- Cube the Butter: This is important for the fork method, but still good practice for the food processor! Cubed butter makes the dough come together quicker, which is key to keep the butter from warming at room temperature too long.
- Don’t Sweat the Small Stuff: I know Pinterest will have you believing that a perfect pie looks perfect right down to the crust. But don’t worry too much about getting a picture-ready pie right off the bat! There’s a certain charm to a rustic, homemade pie. And when it comes down to it, it’s what’s on the inside that counts.
- No Need to Grease: The beauty of a buttery pie crust is that there’s no need to grease your pie pan! The oils in the crust should be enough to keep it from sticking. Of course, you can always give the pan a quick spritz with cooking spray if you’re playing it extra safe.
How to Blind Bake Pie Crust
Sometimes, a pie recipe we’re craving calls for a “blind bake”. This is usually a no-bake pie or tart, for example, where the raw pie crust would need to be pre-baked beforehand – here’s how to do it:
- Make the dough as usual, roll it out and place it into a pie plate, and trim off the crust. Easy peasy.
- Use the tines of a fork to poke holes in the bottom of the crust. This helps to keep bubbles at bay.
- Chill the pie crust in the freezer for about 30 minutes to avoid shrinkage as it bakes.
- Press a circle of parchment paper that’s about the same size as the pie crust into the frozen pie crust, then pour in some dried beans. The beans act as a weight and hold the crust in place while it bakes.
- Bake the crust for 15 minutes, then remove the pie crust from the oven and take out the parchment paper and beans. Then, pop it back into the oven for another 10-15 minutes or so until the crust becomes crisp and golden. If you notice the crust is browning too quickly, cover the crust with a pie shield or foil while it finishes baking!
Let’s Make Some Pie!
Now that you have your picture-perfect pie crust ready to go, it’s time to fill it! Here are some easy pie recipes to do your handiwork justice. This pie will work with sweet or savory fillings:
- Brown Sugar Sweet Potato Pie Recipe
- Pumpkin Pie Cheesecake
- Apple Pie Poptarts
- Tennessee Lemon Pie
- Easy Beef Pot Pie Recipe
- McDonald’s Holiday Pie (Sugar Cookie Hand Pies)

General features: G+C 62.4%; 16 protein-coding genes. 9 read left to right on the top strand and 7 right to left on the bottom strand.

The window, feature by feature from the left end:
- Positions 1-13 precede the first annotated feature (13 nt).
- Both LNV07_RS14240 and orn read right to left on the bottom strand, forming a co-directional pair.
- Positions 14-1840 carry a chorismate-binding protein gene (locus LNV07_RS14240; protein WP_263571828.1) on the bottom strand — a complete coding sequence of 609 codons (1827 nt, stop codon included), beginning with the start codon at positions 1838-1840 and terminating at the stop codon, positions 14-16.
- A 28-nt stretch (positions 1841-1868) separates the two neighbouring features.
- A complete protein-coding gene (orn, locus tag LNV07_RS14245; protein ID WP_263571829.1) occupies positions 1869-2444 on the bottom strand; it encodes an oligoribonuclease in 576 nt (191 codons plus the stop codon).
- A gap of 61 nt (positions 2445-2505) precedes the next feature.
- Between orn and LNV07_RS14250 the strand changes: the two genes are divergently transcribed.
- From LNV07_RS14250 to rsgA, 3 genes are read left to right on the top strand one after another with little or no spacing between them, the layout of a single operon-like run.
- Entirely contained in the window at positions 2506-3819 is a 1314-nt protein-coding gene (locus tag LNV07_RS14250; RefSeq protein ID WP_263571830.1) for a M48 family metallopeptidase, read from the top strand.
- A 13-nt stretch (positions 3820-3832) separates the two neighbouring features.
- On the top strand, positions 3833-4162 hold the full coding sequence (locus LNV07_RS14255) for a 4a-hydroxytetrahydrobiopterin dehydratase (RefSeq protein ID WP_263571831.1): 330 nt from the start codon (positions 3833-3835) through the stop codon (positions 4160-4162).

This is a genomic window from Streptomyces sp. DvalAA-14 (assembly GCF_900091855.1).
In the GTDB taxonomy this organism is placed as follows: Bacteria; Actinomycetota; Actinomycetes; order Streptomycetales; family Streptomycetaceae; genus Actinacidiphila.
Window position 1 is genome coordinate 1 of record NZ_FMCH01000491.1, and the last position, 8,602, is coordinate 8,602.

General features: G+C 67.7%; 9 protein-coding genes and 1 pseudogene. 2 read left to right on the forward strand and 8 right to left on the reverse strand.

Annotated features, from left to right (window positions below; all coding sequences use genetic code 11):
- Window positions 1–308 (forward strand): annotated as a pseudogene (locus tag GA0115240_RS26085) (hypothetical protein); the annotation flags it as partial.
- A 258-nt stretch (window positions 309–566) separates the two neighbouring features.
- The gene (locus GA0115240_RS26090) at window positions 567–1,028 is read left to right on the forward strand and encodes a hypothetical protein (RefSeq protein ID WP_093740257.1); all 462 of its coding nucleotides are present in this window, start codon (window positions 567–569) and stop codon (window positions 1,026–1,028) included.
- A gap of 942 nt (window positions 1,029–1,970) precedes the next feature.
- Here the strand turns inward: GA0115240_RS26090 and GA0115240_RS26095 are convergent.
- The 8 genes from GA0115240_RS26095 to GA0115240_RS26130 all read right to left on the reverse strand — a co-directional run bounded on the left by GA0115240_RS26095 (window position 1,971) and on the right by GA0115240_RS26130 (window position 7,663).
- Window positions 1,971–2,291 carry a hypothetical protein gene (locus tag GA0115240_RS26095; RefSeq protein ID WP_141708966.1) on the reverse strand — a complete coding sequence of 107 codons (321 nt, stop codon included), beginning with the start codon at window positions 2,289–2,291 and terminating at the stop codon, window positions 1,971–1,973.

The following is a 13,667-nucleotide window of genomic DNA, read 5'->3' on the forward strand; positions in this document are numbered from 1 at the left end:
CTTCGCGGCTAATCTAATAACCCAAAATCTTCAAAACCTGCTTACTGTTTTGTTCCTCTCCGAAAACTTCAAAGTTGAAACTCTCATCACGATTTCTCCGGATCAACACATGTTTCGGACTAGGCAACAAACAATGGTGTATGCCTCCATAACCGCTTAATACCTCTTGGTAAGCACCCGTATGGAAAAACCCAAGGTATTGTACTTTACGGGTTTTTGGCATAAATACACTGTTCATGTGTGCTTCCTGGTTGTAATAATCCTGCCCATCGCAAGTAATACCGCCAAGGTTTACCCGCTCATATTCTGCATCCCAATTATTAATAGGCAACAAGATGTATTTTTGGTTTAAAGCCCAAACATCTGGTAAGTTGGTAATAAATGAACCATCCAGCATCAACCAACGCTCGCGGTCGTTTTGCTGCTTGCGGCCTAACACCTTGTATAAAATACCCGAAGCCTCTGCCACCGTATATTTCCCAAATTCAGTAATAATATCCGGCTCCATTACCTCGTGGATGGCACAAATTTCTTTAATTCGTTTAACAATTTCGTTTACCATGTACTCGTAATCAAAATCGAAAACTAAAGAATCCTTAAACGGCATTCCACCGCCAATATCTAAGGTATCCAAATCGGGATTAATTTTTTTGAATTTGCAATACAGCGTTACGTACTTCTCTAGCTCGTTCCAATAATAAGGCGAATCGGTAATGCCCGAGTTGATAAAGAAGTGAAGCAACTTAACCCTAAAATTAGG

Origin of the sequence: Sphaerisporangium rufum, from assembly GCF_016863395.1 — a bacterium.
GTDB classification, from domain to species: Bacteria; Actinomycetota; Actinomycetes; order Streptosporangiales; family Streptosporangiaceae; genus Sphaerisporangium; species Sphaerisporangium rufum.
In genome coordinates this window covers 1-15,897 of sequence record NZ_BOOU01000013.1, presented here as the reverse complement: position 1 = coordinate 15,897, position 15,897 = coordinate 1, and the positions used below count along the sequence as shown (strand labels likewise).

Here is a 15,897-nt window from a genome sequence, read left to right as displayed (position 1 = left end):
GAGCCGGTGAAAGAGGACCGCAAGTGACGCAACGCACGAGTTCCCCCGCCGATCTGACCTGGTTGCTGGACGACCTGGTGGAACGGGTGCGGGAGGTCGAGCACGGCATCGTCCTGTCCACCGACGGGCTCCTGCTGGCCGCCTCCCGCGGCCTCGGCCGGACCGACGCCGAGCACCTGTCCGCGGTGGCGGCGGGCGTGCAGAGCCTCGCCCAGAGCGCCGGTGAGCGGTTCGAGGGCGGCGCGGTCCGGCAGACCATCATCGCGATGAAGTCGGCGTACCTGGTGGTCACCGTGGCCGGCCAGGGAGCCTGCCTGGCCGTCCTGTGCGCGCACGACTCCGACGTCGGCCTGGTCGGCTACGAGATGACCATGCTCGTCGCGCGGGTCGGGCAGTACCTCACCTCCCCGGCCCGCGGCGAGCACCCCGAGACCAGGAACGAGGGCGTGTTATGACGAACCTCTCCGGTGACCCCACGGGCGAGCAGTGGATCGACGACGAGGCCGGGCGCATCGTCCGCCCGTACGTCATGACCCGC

More Easy Crust & Dough Recipes
- 2 1⁄2 cups all-purpose flour, divided in half
- 1 cup unsalted butter, cubed, very chilled
- 1 tsp granulated sugar
- 1⁄2 teaspoon salt
- 7 tablespoons ice water
- 1 tablespoon apple cider vinegar
Egg Wash (optional)
- 1 egg, beaten
- 1 tablespoon milk or cream
Food Processor Method (Quickest)
- In a food processor, combine half the flour, sugar and salt. Pulse for a few seconds to evenly mix.
- Add the cubed butter to the food processor. Cover and pulse for 20 seconds for a paste to form. Add the remaining flour and pulse for an additional 10 seconds or until the dough is a crumbly texture. Leave in the food processor.
- In a small bowl, combine the ice water and apple cider vinegar.
- Pour 4 tablespoons of the water and vinegar mix over the dough in the food processor. Pulse for about three seconds. Add the remaining water and pulse 8 times, about 1 second each pulse.
- Remove the dough from the food processor and mound together on a clean surface.
Fork/ Pastry Cutter Method (If you don’t have a food processor)
- In a large mixing bowl, combine half the flour, sugar and salt. Mix evenly.
- Add the cubed butter a little at a time. Using your fork or pastry cutter, mash the butter to incorporate into the flour mixture. Add in all the butter and continue to mash until a paste forms. Slowly add in the remaining flour, while you continue to cut through the dough with your fork. Continue until all the flour is folded in and a crumbly texture appears.
- In a small bowl, combine the ice water and apple cider vinegar.
- Pour 4 tablespoons of the water and vinegar mix over the dough in the bowl. Using your fork, press into the dough. Add the remaining water and cut the dough with your fork until all is combined and a dough is formed.
- Remove the dough from the bowl and mound together on a clean surface.
Rolling the dough
- Form into a ball and then divide in half with a sharp knife. Form into two discs and wrap tightly with plastic wrap. Refrigerate for at least 1 hour or up to 24 hours. You may also place it in the freezer for future use.
- After chilling for at least 1 hour, take the dough discs out of the refrigerator and allow them to sit on the counter for roughly 5 - 10 minutes. This makes them easier to work with.
- Lightly flour your work surface and place one of the dough discs in the middle. (Roll two for a double crust pie or save one in the freezer if only doing a single pie crust. Lightly flour both your rolling pin and the top of the dough disc. Using your rolling pin, lightly roll out your dough until about 1/8th inch thick and about 13 inches in diameter. If the dough sticks, lightly add more flour to your surface and rolling pin.
- Gently place the rolled dough onto a 9 inch pie plate, carefully pushing into the bottom of the plate.
- With a scissors or sharp knife, carefully cut off any overhanging dough if needed. Leaving a half inch of dough. Shape the edges of the dough to form a single crust.
- In a small dish, whisk together one egg and 1 tablespoon milk to form an egg wash. Lightly brush over the dough before baking.
- Follow the baking instructions for both single and double crusts on your favorite pie recipe. (Baking times will vary by pie filling selection and recipe).
When planning to freeze, wrap tightly in an extra layer of plastic wrap or place the wrapped dough into a plastic freezer bag. You may freeze dough for up to three months. When ready to use, thaw in the fridge overnight.
Amount Per Serving: Calories: 494Total Fat: 34gSaturated Fat: 21gTrans Fat: 0gUnsaturated Fat: 11gCholesterol: 118mgSodium: 214mgCarbohydrates: 41gFiber: 1gSugar: 1gProtein: 7g